Yet it would be churlish not to admit that I was highly critical of Mike’s naivety in allowing the Socialist Workers Party to use him and other independent socialists, as part of their project to destroy the Socialist Alliance  for their own sectarian reasons.   Mike had been editor of Labour Briefing and should have known better.  Mike accepted the SWP’s slate system whereby the SA Conference had to vote between slates and independents like Mike owed their position on the Executive to the grace and favour of the SWP.  Liz Davies, who had been on the Labour Party National Executive and been prevented from being the PPC in Leeds NE by Tony Blair’s regime, was also no innocent abroad when she accepted nomination as SA Chairperson and found her signature forged on cheques by the SWP.  The rest is history.  But these were minor pecadilloes
Mike’s most important book politically was his book ‘If I Am not for myself, Journey of an anti-Zionist Jew’  which I reviewed in Weekly Worker and Tribune (Opposing Zionism and Hating Yourself Tribune) 25th February 2009 which I am reproducing here. I always found the first part of the title curious.  The whole saying being Rabbi Hillel's 'If I am not for myself who is for me? And being for my own self, what am 'I'? And if not now, when?
Sadly Mike died from cancer.
See also Mikes  Obituary in the Guardian 
Michael John Marqusee, writer, born 27 January 1953; died 13 January 2015

 Tony Greenstein

Zionism and secularisation of the Jewish ghetto

Mike Marqusee 'If I am not for myself: journey of an anti-Zionist Jew' Verso 2008, pp256, �16.99. Reviewed by Tony Greenstein

Despite being written by one of the most prominent dissident Jews - a veritable Renaissance man, with writings covering Muhammad Ali, cricket and Bob Dylan - this book by Mike Marqusee has received scant attention. It is as if this is a subject which many, not least in the bourgeois media, find embarrassing. It raises too many uncomfortable questions.

The title is taken from the famous saying of rabbi Hillel, who emigrated from Babylon, the centre of the largest and wealthiest Jewish community, to Jerusalem perhaps 30 years before the birth of Christ, which is recited every year at the Passover Seder (meal): “If I am not for myself, then who will be for me? And if I am only for myself, then what am I? And if not now, when?” It encompasses the ideas of the bourgeois revolutions and the workers’ struggles and is a precursor of the Marxist idea that the emancipation of the oppressed is the work of the oppressed themselves. It is also a rallying cry against the idea of bourgeois individuality versus the collective good, with a sideswipe against social democratic gradualism!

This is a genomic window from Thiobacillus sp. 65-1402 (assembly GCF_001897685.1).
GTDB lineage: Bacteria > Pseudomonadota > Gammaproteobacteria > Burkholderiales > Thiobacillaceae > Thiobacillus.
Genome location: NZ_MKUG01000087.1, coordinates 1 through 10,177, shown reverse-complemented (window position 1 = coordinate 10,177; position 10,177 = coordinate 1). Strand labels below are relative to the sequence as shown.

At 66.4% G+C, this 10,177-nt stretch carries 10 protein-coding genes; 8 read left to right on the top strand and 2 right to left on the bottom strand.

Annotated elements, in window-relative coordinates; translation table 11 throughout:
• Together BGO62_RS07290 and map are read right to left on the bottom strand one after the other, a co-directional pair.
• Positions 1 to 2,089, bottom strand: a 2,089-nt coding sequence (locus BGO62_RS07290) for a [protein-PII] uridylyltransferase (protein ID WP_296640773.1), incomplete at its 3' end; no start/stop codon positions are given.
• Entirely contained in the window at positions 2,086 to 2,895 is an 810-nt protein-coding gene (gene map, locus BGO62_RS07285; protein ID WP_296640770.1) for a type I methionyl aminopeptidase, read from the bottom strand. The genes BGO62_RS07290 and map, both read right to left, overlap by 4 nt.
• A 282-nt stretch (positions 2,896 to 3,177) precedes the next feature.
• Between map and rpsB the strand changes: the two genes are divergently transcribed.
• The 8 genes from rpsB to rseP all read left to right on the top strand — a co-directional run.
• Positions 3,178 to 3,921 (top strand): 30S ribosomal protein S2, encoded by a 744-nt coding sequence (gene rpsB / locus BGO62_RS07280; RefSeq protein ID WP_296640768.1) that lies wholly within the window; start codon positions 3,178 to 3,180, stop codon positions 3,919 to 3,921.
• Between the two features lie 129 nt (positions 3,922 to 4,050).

Hillel, one of the great Talmudic authorities, can be seen as the founder of Hebrew modernism, with the adaptation of the Bible to the changing fortunes and role of Palestinian Jewry - three-quarters of whom, contrary to Zionist mythology, had ‘exiled’ themselves from Palestine, even before the fall of the Second Temple. This reflected a time of change, when Jewish agriculturists converted to christianity and the remainder engaged in trade, usury or professions associated with the former, such as goldsmiths and diamond-cutters. It involved a rejection of biblical savagery and retribution in favour of monetary compensation.

Apocryphally, when asked by a non-Jew who had been rebuffed by Hillel’s adversary, rabbi Shammai, to sum up the Jewish Pentateuch (Torah) in one sentence, he told his inquirer: “What is hateful to you, do not do to your fellow: this is the whole law; the rest is the explanation; go and learn.” This bears a marked similarity to the golden rule, “Do unto others as you would have them do unto you”, from the Sermon on the Mount. It marked the transition from the ancient to the new, monotheistic world.

Yet this is a book that omits as many questions as it asks. Marqusee tells us that Jewish identity in the 1930s “had become a progressive essence, aligned with the cause of democracy, of America, of the popular front, of labour, of all victims of discrimination” (p118). For it was “in resistance to anti-semitism that EVM [Marqusee’s grandfather] … found a core, a purpose to his Jewishness” (p121).
He extrapolates from this to the present day - and therein lies the problem. He postulates an identity which is both anti-racist and anti-imperialist, which draws different lessons from the holocaust and which does not blindly support Zionism and Israel, right or wrong. One suspects that Marqusee is nonetheless avoiding the central question: what is it to be Jewish in the 21st century?

The myths of the wandering Jew are as important in their own way as the reality and help to inform that reality. When Hitler borrowed the idea of the cosmopolitan Jew, who owed no allegiance to state or nation, then he was dipping into a deep well. Jews formed a trading caste in medieval Europe, a separate estate. The Jewish ghetto, that most quintessential of medieval institutions, was as much self-imposed as the creation of outsiders.

Jews who made their mark on history - Baruch Spinoza, Heinrich Heine and Karl Marx, as well as Albert Einstein and Hannah Arendt in their own way - were rebels against Jewish identity. Spinoza was excommunicated, Heine converted and Marx, whose parents were baptised, rejected all religion and dismissed Judaism as corrupted by its associations with trade and money. Einstein too, despite his latter-day embrace by the Zionists, rejected the fundamentals of Zionism.